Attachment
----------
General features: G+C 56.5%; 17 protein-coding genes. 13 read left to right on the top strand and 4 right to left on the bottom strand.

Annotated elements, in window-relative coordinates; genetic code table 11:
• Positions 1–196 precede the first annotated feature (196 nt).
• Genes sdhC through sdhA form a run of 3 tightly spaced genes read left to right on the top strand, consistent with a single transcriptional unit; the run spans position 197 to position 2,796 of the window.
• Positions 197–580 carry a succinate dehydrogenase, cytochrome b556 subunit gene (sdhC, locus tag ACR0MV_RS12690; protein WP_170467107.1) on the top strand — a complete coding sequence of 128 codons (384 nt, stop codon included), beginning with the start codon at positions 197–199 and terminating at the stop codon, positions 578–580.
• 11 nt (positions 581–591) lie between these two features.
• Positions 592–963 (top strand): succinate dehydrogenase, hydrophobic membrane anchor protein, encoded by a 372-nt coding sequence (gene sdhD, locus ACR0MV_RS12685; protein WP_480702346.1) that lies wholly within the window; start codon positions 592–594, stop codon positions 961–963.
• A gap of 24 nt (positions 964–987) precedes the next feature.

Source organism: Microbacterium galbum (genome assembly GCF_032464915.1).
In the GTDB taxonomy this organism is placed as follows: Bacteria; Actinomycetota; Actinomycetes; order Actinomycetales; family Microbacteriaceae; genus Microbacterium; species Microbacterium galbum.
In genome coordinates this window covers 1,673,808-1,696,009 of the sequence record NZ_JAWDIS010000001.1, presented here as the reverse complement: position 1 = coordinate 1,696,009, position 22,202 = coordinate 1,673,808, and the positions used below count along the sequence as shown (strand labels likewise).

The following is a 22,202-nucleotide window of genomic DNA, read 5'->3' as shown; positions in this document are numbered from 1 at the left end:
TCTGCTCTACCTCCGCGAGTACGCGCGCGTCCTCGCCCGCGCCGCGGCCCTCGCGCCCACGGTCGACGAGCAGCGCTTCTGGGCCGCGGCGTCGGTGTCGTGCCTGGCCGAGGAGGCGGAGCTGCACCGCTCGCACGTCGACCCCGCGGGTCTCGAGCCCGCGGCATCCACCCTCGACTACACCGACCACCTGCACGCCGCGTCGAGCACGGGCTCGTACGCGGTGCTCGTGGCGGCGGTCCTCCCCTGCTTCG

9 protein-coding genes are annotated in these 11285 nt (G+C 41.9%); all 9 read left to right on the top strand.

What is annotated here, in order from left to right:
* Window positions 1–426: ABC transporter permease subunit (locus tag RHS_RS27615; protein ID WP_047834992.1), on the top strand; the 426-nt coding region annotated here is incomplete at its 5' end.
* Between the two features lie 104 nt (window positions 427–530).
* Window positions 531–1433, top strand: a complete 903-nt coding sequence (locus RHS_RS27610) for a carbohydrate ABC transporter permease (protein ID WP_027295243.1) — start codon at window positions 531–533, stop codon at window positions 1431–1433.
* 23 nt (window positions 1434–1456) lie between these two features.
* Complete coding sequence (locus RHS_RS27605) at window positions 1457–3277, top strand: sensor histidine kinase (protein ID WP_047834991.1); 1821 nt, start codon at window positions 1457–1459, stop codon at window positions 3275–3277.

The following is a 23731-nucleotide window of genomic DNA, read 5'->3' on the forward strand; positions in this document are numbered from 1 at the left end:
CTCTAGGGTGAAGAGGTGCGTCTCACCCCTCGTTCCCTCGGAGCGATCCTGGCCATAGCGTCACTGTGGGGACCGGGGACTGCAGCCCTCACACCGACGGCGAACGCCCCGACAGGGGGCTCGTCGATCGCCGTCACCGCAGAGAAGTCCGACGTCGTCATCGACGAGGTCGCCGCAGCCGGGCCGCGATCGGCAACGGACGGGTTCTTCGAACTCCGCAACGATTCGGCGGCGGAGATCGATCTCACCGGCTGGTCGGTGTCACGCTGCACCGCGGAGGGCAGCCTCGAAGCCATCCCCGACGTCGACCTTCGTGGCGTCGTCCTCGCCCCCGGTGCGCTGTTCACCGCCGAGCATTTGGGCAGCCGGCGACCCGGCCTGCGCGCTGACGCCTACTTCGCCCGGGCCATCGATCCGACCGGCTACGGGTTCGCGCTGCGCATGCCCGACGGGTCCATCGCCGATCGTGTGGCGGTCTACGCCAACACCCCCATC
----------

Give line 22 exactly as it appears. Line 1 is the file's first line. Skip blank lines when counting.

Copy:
CTCTAGGGTGAAGAGGTGCGTCTCACCCCTCGTTCCCTCGGAGCGATCCTGGCCATAGCGTCACTGTGGGGACCGGGGACTGCAGCCCTCACACCGACGGCGAACGCCCCGACAGGGGGCTCGTCGATCGCCGTCACCGCAGAGAAGTCCGACGTCGTCATCGACGAGGTCGCCGCAGCCGGGCCGCGATCGGCAACGGACGGGTTCTTCGAACTCCGCAACGATTCGGCGGCGGAGATCGATCTCACCGGCTGGTCGGTGTCACGCTGCACCGCGGAGGGCAGCCTCGAAGCCATCCCCGACGTCGACCTTCGTGGCGTCGTCCTCGCCCCCGGTGCGCTGTTCACCGCCGAGCATTTGGGCAGCCGGCGACCCGGCCTGCGCGCTGACGCCTACTTCGCCCGGGCCATCGATCCGACCGGCTACGGGTTCGCGCTGCGCATGCCCGACGGGTCCATCGCCGATCGTGTGGCGGTCTACGCCAACACCCCCATC